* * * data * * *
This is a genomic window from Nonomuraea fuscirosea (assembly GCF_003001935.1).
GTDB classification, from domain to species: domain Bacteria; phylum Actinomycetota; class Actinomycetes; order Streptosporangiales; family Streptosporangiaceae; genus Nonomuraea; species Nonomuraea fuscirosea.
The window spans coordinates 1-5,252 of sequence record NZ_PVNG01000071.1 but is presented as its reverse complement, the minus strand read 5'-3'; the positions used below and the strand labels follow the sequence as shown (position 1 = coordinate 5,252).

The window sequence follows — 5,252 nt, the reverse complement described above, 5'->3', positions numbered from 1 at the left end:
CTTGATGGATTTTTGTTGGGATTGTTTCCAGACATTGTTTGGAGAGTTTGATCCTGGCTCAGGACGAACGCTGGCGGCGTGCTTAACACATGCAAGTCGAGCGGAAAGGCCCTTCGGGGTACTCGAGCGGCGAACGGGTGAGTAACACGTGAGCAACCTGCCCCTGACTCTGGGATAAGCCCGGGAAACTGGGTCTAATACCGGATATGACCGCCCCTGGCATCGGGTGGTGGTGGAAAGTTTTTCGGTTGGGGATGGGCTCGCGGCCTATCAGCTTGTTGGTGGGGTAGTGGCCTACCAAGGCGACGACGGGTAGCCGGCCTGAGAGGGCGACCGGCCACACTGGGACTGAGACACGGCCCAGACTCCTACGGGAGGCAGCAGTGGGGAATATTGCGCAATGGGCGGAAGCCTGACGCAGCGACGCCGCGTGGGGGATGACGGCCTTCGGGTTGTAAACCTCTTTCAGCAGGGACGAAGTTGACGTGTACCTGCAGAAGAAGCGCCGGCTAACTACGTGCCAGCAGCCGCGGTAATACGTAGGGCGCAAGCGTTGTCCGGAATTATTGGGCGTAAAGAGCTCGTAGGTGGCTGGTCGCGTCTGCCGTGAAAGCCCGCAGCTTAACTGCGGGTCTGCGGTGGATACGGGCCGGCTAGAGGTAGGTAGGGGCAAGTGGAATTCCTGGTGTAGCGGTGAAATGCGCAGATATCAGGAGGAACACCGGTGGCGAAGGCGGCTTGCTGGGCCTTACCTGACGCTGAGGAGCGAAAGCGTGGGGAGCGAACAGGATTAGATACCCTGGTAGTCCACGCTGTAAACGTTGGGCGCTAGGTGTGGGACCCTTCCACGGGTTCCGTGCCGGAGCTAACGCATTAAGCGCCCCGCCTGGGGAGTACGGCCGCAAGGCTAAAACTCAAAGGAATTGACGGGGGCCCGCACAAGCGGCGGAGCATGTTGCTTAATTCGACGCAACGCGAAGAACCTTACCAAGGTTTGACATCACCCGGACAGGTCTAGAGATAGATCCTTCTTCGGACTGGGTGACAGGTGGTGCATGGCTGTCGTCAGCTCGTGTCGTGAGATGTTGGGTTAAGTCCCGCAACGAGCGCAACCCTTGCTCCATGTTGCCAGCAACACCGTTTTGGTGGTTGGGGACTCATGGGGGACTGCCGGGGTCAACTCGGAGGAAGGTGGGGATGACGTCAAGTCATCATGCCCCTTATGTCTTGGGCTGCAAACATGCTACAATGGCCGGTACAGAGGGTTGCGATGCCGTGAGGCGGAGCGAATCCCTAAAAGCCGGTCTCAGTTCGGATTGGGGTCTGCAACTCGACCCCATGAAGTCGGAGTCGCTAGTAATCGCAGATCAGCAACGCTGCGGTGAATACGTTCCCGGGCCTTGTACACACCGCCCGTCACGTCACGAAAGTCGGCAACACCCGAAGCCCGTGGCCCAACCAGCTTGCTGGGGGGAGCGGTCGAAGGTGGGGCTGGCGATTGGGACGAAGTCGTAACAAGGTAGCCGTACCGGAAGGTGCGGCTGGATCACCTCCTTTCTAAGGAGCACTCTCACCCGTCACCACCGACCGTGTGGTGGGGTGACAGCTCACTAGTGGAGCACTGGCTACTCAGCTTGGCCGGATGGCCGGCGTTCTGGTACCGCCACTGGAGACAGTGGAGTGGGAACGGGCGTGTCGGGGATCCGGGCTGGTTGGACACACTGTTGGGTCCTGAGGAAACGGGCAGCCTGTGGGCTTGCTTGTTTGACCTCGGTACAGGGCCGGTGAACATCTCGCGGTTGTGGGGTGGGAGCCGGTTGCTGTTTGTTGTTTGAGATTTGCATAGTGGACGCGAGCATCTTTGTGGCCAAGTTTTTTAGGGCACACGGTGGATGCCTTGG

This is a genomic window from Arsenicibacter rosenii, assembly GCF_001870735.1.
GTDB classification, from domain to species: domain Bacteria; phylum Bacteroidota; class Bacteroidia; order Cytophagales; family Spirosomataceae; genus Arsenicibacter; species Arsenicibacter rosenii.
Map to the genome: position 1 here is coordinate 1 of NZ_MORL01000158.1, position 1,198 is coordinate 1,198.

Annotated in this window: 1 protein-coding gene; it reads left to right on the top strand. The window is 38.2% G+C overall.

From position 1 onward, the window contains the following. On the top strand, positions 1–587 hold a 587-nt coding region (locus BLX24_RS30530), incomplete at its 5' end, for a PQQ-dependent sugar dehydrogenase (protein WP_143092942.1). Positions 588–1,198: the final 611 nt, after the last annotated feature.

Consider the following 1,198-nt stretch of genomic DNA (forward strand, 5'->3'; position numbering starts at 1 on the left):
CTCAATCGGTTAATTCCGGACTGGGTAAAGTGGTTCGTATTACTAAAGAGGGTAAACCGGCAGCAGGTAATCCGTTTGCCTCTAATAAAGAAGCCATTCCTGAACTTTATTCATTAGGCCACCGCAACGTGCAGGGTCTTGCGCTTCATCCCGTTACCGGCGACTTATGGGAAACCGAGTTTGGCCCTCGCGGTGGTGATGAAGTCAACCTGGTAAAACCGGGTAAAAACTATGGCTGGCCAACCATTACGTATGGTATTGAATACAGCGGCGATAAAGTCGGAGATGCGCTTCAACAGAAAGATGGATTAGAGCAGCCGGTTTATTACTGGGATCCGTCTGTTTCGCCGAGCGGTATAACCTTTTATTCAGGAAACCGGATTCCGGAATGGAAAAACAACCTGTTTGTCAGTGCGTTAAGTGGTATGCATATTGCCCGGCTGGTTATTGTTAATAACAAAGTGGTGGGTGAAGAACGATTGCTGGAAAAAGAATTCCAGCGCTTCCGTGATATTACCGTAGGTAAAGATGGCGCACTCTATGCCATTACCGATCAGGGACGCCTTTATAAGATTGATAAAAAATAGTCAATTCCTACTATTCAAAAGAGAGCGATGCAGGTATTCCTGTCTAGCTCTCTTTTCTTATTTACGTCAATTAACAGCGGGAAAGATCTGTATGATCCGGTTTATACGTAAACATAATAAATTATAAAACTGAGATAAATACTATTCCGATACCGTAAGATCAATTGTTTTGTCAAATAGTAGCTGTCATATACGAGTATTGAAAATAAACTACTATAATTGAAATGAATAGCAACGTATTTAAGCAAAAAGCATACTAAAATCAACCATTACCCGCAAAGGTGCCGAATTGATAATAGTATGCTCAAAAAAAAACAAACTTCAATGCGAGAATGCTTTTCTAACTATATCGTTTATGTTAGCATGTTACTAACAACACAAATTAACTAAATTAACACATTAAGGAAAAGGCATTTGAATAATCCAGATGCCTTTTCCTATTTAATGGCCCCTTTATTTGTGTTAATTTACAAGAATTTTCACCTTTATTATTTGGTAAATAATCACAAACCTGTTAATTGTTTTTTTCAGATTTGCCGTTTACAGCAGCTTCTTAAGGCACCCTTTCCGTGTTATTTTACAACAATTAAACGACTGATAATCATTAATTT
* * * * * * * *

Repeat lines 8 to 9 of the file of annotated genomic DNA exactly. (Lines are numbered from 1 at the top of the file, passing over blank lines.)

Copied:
Map to the genome: position 1 here is coordinate 1 of NZ_MORL01000158.1, position 1,198 is coordinate 1,198.

Annotated in this window: 1 protein-coding gene; it reads left to right on the top strand. The window is 38.2% G+C overall.